First Webcast Experience

A few weeks ago, I posted a short item about how useful the EdTechWeekly (ETW) podcast is, especially compared to EdTechTalk (ETT). Both podcasts can be found on the EdTechTalk site. ETW is a roundup of interesting online resources, news, and events in the world of educational technology. In the half-hour show, the hosts easily go through a dozen or more topics. They highlight the resources available, briefly discuss how they might be used, compare them with other, similar tools, and provide links for more information. The listener can simply look at the delicious links to get more information on any of the topics discussed.

CollaborateEd Tech Talk takes a more in-depth look at a particular topic or issue. It includes more perspectives, because people from all over the world participate in both the Skypecast and the chat room. I made the point that this is less useful for me, and that this show hasn’t been breaking a lot of new ground lately. The aggregators picked up on the post, and I think Dave and Jeff were a little offended.

I typically listen to both shows in my car a week or two after they’re recorded. Last night, I actually remembered when the shows were being webcast, and tuned in live. I don’t have Skype installed at the moment, so I couldn’t participate in the audio conference. But I could listen to the audio and participate in the text chat that takes place at the same time. The experience was completely different from that of listening to the podcasts.

Ironically, the things I liked about the EdTechWeekly podcast were frustrating in the live show. I started out fine, trying to follow the links and look at the sites while listening to the audio. But after a couple minutes, I found I had six browser tabs open, I was waiting for things to load, I hadn’t looked at the page for the last topic, and they were moving on to the next one already. I also hadn’t commented in the chat room on anything. I was overwhelmed. I reverted back to just mentally bookmarking things I’m interested in, so I can look at them later. I also realized that I’m going to have to listen to the audio again to get everything useful out of it. That’s not a bad thing, but it was hard to keep up.

There wasn’t supposed to be an EdTech Talk last night, but the chat room discussion really got rolling, and Dave decided to record one. This was a lot more useful, because everyone was interacting in real time. Taking part in a discussion is a lot more fun than just listening to it. I did manage to get quite a bit of, err, constructive criticism for my district’s web filtering guidelines. I still don’t think the show was particularly goundbreaking. We didn’t solve any problems. But the discussion had more value live than it will as a podcast.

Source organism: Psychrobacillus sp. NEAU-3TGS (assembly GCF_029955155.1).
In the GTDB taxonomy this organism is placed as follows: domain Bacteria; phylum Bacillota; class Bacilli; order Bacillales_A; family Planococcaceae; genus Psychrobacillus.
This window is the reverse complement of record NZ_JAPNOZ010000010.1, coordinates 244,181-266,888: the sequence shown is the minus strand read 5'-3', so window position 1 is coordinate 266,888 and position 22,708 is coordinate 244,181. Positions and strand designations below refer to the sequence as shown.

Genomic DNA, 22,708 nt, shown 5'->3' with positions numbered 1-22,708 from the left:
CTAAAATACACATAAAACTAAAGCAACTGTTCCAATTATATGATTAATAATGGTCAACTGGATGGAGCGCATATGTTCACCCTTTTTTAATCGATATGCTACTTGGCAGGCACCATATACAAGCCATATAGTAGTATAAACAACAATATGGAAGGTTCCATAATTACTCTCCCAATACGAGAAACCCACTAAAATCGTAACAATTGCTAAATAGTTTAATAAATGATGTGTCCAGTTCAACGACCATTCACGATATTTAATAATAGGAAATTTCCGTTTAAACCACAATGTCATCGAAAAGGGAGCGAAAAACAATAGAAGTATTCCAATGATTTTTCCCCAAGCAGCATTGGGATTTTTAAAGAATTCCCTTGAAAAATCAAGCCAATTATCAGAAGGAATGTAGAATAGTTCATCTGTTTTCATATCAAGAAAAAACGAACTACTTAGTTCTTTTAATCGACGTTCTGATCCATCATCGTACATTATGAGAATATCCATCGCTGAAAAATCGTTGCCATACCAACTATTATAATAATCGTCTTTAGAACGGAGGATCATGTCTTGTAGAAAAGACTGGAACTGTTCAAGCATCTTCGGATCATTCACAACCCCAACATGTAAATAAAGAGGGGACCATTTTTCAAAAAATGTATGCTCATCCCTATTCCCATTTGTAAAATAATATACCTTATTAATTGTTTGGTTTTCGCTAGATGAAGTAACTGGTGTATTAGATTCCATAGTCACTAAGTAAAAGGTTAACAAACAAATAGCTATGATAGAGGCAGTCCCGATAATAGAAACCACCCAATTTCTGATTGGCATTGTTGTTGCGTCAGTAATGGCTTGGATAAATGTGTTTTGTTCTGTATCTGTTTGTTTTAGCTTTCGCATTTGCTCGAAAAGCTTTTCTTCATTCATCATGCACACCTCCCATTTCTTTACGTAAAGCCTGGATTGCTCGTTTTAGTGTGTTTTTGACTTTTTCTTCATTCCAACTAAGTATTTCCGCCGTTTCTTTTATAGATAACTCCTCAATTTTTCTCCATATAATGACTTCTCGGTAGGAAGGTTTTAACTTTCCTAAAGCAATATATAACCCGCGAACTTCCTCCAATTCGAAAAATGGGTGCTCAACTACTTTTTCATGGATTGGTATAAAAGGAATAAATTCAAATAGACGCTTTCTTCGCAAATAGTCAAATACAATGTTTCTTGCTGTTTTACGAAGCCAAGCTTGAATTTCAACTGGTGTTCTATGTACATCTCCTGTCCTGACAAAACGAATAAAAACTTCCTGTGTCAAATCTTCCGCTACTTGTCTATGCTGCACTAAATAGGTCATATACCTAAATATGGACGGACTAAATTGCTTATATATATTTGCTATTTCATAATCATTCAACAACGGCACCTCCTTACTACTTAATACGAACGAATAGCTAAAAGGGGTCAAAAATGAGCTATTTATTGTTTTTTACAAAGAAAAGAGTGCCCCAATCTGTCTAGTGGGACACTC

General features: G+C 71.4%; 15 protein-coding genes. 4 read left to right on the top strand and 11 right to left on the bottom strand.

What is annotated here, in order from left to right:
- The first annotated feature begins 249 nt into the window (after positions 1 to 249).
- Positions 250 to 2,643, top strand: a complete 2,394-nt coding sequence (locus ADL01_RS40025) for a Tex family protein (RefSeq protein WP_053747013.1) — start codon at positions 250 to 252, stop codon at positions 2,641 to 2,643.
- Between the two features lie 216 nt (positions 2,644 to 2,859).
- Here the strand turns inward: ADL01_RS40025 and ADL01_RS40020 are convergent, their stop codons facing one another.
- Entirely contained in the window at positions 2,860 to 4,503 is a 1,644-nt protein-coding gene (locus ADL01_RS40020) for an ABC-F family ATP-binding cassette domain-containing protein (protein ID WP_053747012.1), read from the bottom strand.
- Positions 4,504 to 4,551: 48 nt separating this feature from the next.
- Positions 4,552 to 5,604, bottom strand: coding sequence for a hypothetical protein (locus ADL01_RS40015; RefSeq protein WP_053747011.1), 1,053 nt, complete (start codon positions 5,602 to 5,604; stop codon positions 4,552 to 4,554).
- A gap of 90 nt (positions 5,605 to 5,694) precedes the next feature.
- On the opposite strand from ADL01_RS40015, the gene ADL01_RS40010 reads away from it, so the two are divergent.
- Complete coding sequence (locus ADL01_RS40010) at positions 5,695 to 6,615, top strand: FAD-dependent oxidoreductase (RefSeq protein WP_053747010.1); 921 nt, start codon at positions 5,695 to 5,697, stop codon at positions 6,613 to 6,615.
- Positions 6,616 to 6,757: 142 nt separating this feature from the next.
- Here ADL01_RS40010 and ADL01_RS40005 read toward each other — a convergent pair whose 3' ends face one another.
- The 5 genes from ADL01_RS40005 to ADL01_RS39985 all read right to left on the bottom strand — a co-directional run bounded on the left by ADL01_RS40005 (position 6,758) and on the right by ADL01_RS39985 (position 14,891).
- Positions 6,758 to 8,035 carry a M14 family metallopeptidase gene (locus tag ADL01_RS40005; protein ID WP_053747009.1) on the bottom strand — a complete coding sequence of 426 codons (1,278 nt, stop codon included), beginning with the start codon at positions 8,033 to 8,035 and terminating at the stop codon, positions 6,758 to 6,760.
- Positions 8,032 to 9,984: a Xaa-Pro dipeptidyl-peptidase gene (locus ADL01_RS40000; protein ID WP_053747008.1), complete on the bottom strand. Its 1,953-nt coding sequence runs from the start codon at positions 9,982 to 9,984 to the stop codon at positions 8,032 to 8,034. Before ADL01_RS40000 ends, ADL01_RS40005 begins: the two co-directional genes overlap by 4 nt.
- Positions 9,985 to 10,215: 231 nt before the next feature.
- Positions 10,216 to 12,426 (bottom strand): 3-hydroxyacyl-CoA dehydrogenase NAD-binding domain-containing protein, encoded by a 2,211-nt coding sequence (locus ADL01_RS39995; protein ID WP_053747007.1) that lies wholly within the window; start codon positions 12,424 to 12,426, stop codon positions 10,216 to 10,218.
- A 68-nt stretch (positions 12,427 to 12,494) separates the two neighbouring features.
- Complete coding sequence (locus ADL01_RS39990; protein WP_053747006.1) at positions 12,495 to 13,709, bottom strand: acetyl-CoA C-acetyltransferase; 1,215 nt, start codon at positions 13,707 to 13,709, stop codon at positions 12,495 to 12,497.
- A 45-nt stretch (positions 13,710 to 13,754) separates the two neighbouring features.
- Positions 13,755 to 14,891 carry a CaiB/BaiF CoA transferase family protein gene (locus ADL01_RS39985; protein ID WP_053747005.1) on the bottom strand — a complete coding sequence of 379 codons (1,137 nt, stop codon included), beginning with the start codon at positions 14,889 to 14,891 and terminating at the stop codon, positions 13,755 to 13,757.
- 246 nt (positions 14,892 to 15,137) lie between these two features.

I think I was initially a little confused about the goals of each show. ETT is a record of a conversation. It may have some use to the asynchronous audience, but its primary purpose is served in the initial webcast. On the other hand, ETW is arguably more useful as a podcast. Sure, people online during the show can contribute ideas, but for the most part, it’s a broadcast. Now that they’re trying harder to point to the delicious tags and mention the sites they’re talking about, they have a great show that will be useful to lots of educators and technology professionals.

One thought on “First Webcast Experience

  1. Hi John…

    You’re right, I suppose, the show wasn’t particularly goundbreaking (sorry couldn’t resist! đŸ™‚ ) And no, we didn’t really take offense to your criticism that the show was not particularly groundbreaking recently. There is an inference, there, that we were, at one time, more groundbreaking than we are now, which I suppose is encouraging, but groundbreaking was never really the goal of the show. There is some value, somewhere on the long tail, for the conversation. For people to hear what others are talking about and to measure their own thoughts and theories against them. So, whether we’re talking about banning kids from using myspace, or subjective vs. objective knowledge, rhizomatics, servers, LMSs, Open Source, or what have you, we’re having that conversation.

    We do realize exactly what you’ve discovered. The long tail is a many splendored… ah… tail. Some people love the longer, drawn out discussion, some people love the brainstorm format. You, clearly, are coming for the information and like the snappy bits that come from ETW, and get your sense of community from participating… which is cool. But I don’t know if its ‘primary purpose’ is served in the webcast. It’s a good question I suppose. Certainly far more people have listened asynchronously than have listened synchronously… if that says anything.

    Look forward to seeing you in the chatroom again sometime soon…

    cheers. dave.

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